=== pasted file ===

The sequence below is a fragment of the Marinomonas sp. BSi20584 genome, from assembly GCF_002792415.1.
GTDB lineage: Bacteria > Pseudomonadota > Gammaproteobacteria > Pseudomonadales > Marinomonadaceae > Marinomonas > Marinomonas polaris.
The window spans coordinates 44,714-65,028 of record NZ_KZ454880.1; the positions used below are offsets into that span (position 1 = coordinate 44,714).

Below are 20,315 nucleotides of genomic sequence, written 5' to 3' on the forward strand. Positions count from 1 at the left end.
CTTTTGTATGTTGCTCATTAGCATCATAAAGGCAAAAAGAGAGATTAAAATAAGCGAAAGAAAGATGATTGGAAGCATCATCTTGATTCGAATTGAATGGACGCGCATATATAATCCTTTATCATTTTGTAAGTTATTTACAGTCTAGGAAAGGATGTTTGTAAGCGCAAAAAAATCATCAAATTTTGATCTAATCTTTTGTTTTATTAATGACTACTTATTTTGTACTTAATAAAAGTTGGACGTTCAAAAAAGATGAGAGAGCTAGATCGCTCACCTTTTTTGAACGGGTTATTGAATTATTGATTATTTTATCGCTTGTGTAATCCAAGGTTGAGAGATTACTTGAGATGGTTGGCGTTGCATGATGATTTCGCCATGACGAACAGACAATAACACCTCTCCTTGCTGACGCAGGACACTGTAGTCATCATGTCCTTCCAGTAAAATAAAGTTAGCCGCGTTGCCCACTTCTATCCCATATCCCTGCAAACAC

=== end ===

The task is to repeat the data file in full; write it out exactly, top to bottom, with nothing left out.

The sequence below is a fragment of the Marinomonas sp. BSi20584 genome, from assembly GCF_002792415.1.
GTDB lineage: Bacteria > Pseudomonadota > Gammaproteobacteria > Pseudomonadales > Marinomonadaceae > Marinomonas > Marinomonas polaris.
The window spans coordinates 44,714-65,028 of record NZ_KZ454880.1; the positions used below are offsets into that span (position 1 = coordinate 44,714).

Below are 20,315 nucleotides of genomic sequence, written 5' to 3' on the forward strand. Positions count from 1 at the left end.
CTTTTGTATGTTGCTCATTAGCATCATAAAGGCAAAAAGAGAGATTAAAATAAGCGAAAGAAAGATGATTGGAAGCATCATCTTGATTCGAATTGAATGGACGCGCATATATAATCCTTTATCATTTTGTAAGTTATTTACAGTCTAGGAAAGGATGTTTGTAAGCGCAAAAAAATCATCAAATTTTGATCTAATCTTTTGTTTTATTAATGACTACTTATTTTGTACTTAATAAAAGTTGGACGTTCAAAAAAGATGAGAGAGCTAGATCGCTCACCTTTTTTGAACGGGTTATTGAATTATTGATTATTTTATCGCTTGTGTAATCCAAGGTTGAGAGATTACTTGAGATGGTTGGCGTTGCATGATGATTTCGCCATGACGAACAGACAATAACACCTCTCCTTGCTGACGCAGGACACTGTAGTCATCATGTCCTTCCAGTAAAATAAAGTTAGCCGCGTTGCCCACTTCTATCCCATATCCCTGCAAACAC